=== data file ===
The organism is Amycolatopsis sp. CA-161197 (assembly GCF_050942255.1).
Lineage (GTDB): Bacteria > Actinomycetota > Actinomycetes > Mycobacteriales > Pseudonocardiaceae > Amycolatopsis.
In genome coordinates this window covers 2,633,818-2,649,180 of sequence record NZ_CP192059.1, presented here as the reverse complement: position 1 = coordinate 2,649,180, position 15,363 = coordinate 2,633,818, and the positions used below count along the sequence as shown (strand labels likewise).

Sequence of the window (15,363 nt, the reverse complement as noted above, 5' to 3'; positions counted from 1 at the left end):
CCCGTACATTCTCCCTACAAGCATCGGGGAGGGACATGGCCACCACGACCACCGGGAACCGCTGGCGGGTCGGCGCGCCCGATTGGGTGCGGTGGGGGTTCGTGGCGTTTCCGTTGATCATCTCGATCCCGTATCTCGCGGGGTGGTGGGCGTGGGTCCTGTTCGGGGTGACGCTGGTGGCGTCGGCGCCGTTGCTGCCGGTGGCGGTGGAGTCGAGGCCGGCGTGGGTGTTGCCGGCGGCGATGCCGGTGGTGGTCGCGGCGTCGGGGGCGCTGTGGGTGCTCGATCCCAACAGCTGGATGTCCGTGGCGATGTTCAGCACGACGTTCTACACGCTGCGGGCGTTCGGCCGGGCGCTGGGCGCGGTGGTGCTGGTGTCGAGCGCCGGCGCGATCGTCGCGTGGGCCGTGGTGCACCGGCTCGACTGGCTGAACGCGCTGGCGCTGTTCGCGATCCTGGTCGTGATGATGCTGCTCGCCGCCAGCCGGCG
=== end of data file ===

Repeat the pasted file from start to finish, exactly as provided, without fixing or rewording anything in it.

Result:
The organism is Amycolatopsis sp. CA-161197 (assembly GCF_050942255.1).
Lineage (GTDB): Bacteria > Actinomycetota > Actinomycetes > Mycobacteriales > Pseudonocardiaceae > Amycolatopsis.
In genome coordinates this window covers 2,633,818-2,649,180 of sequence record NZ_CP192059.1, presented here as the reverse complement: position 1 = coordinate 2,649,180, position 15,363 = coordinate 2,633,818, and the positions used below count along the sequence as shown (strand labels likewise).

Sequence of the window (15,363 nt, the reverse complement as noted above, 5' to 3'; positions counted from 1 at the left end):
CCCGTACATTCTCCCTACAAGCATCGGGGAGGGACATGGCCACCACGACCACCGGGAACCGCTGGCGGGTCGGCGCGCCCGATTGGGTGCGGTGGGGGTTCGTGGCGTTTCCGTTGATCATCTCGATCCCGTATCTCGCGGGGTGGTGGGCGTGGGTCCTGTTCGGGGTGACGCTGGTGGCGTCGGCGCCGTTGCTGCCGGTGGCGGTGGAGTCGAGGCCGGCGTGGGTGTTGCCGGCGGCGATGCCGGTGGTGGTCGCGGCGTCGGGGGCGCTGTGGGTGCTCGATCCCAACAGCTGGATGTCCGTGGCGATGTTCAGCACGACGTTCTACACGCTGCGGGCGTTCGGCCGGGCGCTGGGCGCGGTGGTGCTGGTGTCGAGCGCCGGCGCGATCGTCGCGTGGGCCGTGGTGCACCGGCTCGACTGGCTGAACGCGCTGGCGCTGTTCGCGATCCTGGTCGTGATGATGCTGCTCGCCGCCAGCCGGCG